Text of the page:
18. 18. Demo: Testing Stationarity • Sales_1 data Data Analysis Course Venkat Reddy 18 Stochastic trend: Inexplicable changes in direction
19. 19. Demo: Testing Stationarity Data Analysis Course Venkat Reddy 19 Augmented Dickey-Fuller Unit Root Tests Type Lags Rho Pr < Rho Tau Pr < Tau F Pr > F Zero Mean 0 0.3251 0.7547 0.74 0.8695 1 0.3768 0.7678 1.26 0.9435 2 0.3262 0.7539 1.05 0.9180 Single Mean 0 -6.9175 0.2432 -1.77 0.3858 2.05 0.5618 1 -3.5970 0.5662 -1.06 0.7163 1.52 0.6913 2 -3.7030 0.5522 -0.88 0.7783 1.02 0.8116 Trend 0 -11.8936 0.2428 -2.50 0.3250 3.16 0.5624 1 -7.1620 0.6017 -1.60 0.7658 1.34 0.9063 2 -9.0903 0.4290 -1.53 0.7920 1.35 0.9041
20. 20. Achieving Stationarity • Differencing : Transformation of the series to a new time series where the values are the differences between consecutive values • Procedure may be applied consecutively more than once, giving rise to the "first differences", "second differences", etc. • Regular differencing (RD) (1st order) xt = xt – xt-1 (2nd order) 2xt = ( xt - xt-1 )=xt – 2xt-1 + xt-2 • It is unlikely that more than two regular differencing would ever be needed • Sometimes regular differencing by itself is not sufficient and prior transformation is also needed Data Analysis Course Venkat Reddy 20
21. 21. Differentiation Data Analysis Course Venkat Reddy 21 Actual Series Series After Differentiation
22. 22. Demo: Achieving Stationarity Data Analysis Course Venkat Reddy 22 data lagsales_1; set sales_1; sales1=sales-lag1(sales); run; Augmented Dickey-Fuller Unit Root Tests Type Lags Rho Pr < Rho Tau Pr < Tau F Pr > F Zero Mean 0 -37.7155 <.0001 -7.46 <.0001 1 -32.4406 <.0001 -3.93 0.0003 2 -19.3900 0.0006 -2.38 0.0191 Single Mean 0 -38.9718 <.0001 -7.71 0.0002 29.70 0.0010 1 -37.3049 <.0001 -4.10 0.0036 8.43 0.0010 2 -25.6253 0.0002 -2.63 0.0992 3.50 0.2081 Trend 0 -39.0703 <.0001 -7.58 0.0001 28.72 0.0010 1 -37.9046 <.0001 -4.08 0.0180 8.35 0.0163 2 -25.7179 0.0023 -2.59 0.2875 3.37 0.5234
23. 23. Demo: Achieving Stationarity Data Analysis Course Venkat Reddy 23
24. 24. Achieving Stationarity-Othermethods • Is the trend stochastic or deterministic? • If stochastic (inexplicable changes in direction): use differencing • If deterministic(plausible physical explanation for a trend or seasonal cycle) : use regression • Check if there is variance that changes with time • YES : make variance constant with log or square root transformation • Remove the trend in mean with: • 1st/2nd order differencing • Smoothing and differencing (seasonality) • If there is seasonality in the data: • Moving average and differencing • Smoothing Data Analysis Course Venkat Reddy 24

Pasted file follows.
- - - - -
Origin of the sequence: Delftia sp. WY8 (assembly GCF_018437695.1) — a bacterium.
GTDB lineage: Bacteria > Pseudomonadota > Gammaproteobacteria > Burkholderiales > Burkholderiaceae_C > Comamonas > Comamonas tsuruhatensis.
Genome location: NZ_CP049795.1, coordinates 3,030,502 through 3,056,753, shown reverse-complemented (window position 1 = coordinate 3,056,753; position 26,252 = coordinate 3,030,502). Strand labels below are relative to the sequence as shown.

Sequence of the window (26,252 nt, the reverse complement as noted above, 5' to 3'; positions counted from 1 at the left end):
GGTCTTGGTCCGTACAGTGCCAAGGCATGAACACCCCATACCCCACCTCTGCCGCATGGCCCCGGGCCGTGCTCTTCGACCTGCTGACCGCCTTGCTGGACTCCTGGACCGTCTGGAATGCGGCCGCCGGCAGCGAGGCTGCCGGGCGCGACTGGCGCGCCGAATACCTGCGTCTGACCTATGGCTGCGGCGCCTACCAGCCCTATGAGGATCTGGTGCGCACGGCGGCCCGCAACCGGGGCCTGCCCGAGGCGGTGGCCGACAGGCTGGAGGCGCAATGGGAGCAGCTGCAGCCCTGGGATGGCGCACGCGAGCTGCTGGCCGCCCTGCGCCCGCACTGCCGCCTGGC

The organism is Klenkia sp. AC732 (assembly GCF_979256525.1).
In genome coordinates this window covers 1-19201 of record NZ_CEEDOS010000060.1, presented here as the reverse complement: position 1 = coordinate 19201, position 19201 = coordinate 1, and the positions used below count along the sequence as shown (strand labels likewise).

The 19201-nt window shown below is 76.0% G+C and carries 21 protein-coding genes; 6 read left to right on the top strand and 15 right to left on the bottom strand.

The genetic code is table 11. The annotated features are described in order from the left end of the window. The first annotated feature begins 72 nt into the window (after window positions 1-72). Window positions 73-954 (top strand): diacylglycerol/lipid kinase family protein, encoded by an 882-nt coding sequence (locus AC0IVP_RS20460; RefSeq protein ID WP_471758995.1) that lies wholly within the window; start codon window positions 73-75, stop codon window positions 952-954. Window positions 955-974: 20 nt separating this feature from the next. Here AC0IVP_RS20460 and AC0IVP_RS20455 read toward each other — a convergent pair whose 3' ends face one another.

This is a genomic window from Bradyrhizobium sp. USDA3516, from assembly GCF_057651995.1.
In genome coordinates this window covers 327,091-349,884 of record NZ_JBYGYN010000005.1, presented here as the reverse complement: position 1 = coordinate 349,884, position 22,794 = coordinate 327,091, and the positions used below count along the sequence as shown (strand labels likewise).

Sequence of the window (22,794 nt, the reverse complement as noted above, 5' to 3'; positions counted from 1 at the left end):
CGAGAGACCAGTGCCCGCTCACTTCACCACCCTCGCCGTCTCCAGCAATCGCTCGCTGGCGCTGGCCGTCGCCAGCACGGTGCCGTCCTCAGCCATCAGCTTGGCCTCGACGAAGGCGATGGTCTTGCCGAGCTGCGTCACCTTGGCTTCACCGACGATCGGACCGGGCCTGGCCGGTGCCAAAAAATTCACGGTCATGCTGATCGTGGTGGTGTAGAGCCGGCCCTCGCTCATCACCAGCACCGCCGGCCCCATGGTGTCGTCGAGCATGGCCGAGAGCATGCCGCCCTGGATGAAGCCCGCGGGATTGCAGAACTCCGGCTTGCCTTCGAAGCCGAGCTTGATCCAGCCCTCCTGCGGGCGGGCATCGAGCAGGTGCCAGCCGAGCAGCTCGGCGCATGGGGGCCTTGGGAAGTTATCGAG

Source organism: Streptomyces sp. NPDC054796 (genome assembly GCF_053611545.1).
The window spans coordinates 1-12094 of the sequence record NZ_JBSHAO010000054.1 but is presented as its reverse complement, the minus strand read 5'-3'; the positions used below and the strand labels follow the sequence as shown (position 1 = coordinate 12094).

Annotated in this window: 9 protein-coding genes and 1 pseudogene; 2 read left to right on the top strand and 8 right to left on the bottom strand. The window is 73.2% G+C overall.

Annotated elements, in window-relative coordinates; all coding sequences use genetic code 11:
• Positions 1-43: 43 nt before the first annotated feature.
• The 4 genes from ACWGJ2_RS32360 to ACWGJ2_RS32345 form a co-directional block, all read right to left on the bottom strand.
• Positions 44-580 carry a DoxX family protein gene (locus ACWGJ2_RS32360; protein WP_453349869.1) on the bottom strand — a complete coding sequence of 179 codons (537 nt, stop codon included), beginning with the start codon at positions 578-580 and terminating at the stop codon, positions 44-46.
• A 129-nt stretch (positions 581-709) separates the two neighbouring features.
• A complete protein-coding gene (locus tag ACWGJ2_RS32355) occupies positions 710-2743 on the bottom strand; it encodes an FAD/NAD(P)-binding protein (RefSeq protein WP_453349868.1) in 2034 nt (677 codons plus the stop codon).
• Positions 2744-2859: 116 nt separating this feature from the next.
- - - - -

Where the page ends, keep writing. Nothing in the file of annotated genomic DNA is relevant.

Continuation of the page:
25. 25. Step2 : Identification Data Analysis Course Venkat Reddy 25
26. 26. Identification of orders p and q • Identification starts with d • ARIMA(p,d,q) • What is Integration here? • First we need to make the time series stationary • We need to learn about ACF & PACF to identify p,q • Once we are working with a stationary time series, we can examine the ACF and PACF to help identify the proper number of lagged y (AR) terms and ε (MA) terms. Data Analysis Course Venkat Reddy 26
27. 27. Autocorrelation Function (ACF) • Autocorrelation is a correlation coefficient. However, instead of correlation between two different variables, the correlation is between two values of the same variable at times Xi and Xi+k. • Correlation with lag-1, lag2, lag3 etc., • The ACF represents the degree of persistence over respective lags of a variable. ρk = γk / γ0 = covariance at lag k/ variance ρk = E[(yt – μ)(yt-k – μ)]2 E[(yt – μ)2] ACF (0) = 1, ACF (k) = ACF (-k) Data Analysis Course Venkat Reddy 27
28. 28. ACF Graph Data Analysis Course Venkat Reddy 28 -0.50 0.00 0.50 1.00 0 10 20 30 40 Lag Bartlett's formula for MA(q) 95% confidence bands
29. 29. Partial Autocorrelation Function (PACF) • The exclusive correlation coefficient • Partial regression coefficient - The lag k partial autocorrelation is the partial regression coefficient, θkk in the kth order auto regression • In general, the "partial" correlation between two variables is the amount of correlation between them which is not explained by their mutual correlations with a specified set of other variables. • For example, if we are regressing a variable Y on other variables X1, X2, and X3, the partial correlation between Y and X3 is the amount of correlation between Y and X3 that is not explained by their common correlations with X1 and X2. • yt = θk1yt-1 + θk2yt-2 + …+ θkkyt-k + εt • Partial correlation measures the degree of association between two random variables, with the effect of a set of controlling random variables removed. Data Analysis Course Venkat Reddy 29
30. 30. PACF Graph Data Analysis Course Venkat Reddy 30 -0.50 0.00 0.50 1.00 0 10 20 30 40 Lag 95% Confidence bands [se = 1/sqrt(n)]
31. 31. Identificationof AR Processes& its order -p • For AR models, the ACF will dampen exponentially • The PACF will identify the order of the AR model: • The AR(1) model (yt = a1yt-1 + εt) would have one significant spike at lag 1 on the PACF. • The AR(3) model (yt = a1yt-1+a2yt-2+a3yt-3+εt) would have significant spikes on the PACF at lags 1, 2, & 3. Data Analysis Course Venkat Reddy 31
32. 32. AR(1) model Data Analysis Course Venkat Reddy 32 yt = 0.8yt-1 + εt
33. 33. AR(1) model Data Analysis Course Venkat Reddy 33 yt = 0.77yt-1 + εt